A lone GOP senator is slowing down the Biden infrastructure bill he's already opposed to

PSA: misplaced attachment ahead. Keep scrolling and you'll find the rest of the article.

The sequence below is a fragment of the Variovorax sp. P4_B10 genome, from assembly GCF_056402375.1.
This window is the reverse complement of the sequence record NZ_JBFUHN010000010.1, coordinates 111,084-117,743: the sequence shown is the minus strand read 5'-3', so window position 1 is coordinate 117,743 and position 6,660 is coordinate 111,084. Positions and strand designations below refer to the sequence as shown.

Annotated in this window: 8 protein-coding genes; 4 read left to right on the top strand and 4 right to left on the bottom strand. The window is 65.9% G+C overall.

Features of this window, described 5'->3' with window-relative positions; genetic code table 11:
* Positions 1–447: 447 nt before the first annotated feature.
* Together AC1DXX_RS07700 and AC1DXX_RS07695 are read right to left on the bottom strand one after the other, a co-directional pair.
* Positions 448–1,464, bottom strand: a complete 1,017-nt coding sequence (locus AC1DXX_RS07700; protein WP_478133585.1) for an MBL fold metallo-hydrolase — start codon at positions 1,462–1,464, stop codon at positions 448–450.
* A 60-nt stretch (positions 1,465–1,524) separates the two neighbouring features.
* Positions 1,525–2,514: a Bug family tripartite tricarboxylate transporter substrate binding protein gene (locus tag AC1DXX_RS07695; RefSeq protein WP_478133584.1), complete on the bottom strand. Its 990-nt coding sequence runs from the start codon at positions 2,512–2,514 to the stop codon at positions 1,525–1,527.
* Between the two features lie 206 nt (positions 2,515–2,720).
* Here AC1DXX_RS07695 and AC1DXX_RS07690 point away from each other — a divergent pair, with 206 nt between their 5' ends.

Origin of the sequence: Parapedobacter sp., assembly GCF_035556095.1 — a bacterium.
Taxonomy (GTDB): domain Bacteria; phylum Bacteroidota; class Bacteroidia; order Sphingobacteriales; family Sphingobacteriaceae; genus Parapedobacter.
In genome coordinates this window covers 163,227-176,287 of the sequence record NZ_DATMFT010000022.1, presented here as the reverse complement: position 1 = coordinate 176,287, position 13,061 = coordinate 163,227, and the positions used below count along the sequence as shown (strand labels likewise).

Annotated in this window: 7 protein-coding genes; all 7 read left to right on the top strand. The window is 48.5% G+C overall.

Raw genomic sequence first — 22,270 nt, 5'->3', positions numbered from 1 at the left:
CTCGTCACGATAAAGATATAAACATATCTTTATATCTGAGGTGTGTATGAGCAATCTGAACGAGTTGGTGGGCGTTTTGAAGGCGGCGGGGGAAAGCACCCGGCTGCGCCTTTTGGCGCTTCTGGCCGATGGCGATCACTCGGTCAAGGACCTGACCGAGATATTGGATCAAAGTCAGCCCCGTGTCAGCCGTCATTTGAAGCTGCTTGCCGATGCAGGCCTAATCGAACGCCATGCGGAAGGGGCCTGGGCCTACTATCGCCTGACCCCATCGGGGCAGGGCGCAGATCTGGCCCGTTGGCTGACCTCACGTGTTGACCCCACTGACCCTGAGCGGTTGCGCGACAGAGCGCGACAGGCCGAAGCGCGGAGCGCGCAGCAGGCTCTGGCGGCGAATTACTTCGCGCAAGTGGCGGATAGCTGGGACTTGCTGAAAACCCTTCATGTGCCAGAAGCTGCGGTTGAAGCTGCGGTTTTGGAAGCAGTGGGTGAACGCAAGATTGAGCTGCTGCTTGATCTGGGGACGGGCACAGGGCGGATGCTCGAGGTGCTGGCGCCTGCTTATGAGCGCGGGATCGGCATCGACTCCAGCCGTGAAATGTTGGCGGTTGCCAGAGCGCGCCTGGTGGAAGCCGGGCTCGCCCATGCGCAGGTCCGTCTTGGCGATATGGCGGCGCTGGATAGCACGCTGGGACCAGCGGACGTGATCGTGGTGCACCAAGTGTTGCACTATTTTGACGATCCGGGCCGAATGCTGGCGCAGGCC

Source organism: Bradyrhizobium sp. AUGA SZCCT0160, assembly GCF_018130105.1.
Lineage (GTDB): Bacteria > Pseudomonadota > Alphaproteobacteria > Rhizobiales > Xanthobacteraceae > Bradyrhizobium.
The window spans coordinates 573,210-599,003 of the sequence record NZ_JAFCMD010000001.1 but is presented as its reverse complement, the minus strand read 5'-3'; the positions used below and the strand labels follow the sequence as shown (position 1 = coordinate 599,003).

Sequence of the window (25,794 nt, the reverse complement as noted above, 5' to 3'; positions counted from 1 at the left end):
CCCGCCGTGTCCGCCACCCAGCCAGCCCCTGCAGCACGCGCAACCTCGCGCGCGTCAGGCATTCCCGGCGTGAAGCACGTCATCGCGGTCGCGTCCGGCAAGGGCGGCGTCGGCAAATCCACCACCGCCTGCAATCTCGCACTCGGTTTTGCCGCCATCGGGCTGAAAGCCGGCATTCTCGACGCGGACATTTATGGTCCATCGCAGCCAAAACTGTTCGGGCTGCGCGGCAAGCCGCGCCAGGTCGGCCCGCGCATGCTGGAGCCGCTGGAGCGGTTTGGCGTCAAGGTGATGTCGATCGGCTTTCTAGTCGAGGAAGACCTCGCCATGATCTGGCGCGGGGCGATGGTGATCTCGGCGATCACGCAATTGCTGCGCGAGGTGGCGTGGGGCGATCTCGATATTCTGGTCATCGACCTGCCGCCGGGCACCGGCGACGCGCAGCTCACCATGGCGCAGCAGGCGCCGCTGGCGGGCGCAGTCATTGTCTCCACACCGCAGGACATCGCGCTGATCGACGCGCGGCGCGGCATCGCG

Senator Bill Hagerty (Republican from Tennessee) walks through the Senate Subway to vote on a series amendments in the Capitol Building, Washington, DC, August 3, 2021. Anna Moneymaker/Getty ImagesOne Republican senator holds President Joe Biden's bipartisan Infrastructure Bill up.Although the bill is expected to pass this weekend (Senator John McCain) one senator has refused to speed-track it.Insider was told by Sen. Bill Hagerty, Tennessee.Check out more stories from Insider's business page.Senator Bill Hagerty, a Tennessee senator, is against President Joe Biden’s infrastructure bill. He refused to speed up a vote on Saturday, arguing that it would add to the deficit.Bipartisan bill worth $1.2 trillion is expected to be passed this weekend. It cleared the upper chamber in a procedural vote of 67-27, which included 18 Republicans. Mitch McConnell, Senate Minority Leader, was also among them.The bill also includes federal spending for high-speed internet and new roads and bridges. In recent days, congressional leaders attempted to speed up the bill by obtaining unanimous consent from all senators. However, even one holdout could stop this process. On Saturday, Hagerty didn't show any signs of slowing down.-Senator Bill Hagerty, @SenatorHagerty, August 7, 2021Insider was told by Hagerty that he wasn't slowing down the bill. Hagerty repeated to reporters that he believed the bill should be drafted in the "normal" way and that an acceleration was not necessary. His opposition to speeding up the voting process could lead to the bill being passed on Tuesday.A small group was seen crowded around Hagerty at the Senate floor on Saturday night. This group also included Republican Senators. Rob Portman and Lisa Murkowski, John Thune and Ted Cruz were part of the group.A staunch opponent of the bill by the freshman senator from Tennessee, he cited the projections made by the Congressional Budget Office that the bill would increase the deficit to $256 billion.Continue the storyHe said that despite the news, he was asked to agree to speed up the process and pass it. "I couldn't, in good conscience allow that to happen at the moment."Hagerty, who was expressing his opposition to the bill during a second huddle with reporters Saturday, said that he was not "holding this up at any point". Democratic Senator Chris Coons, Delaware, was passing by and said: "Yes he's."Business Insider has the original article.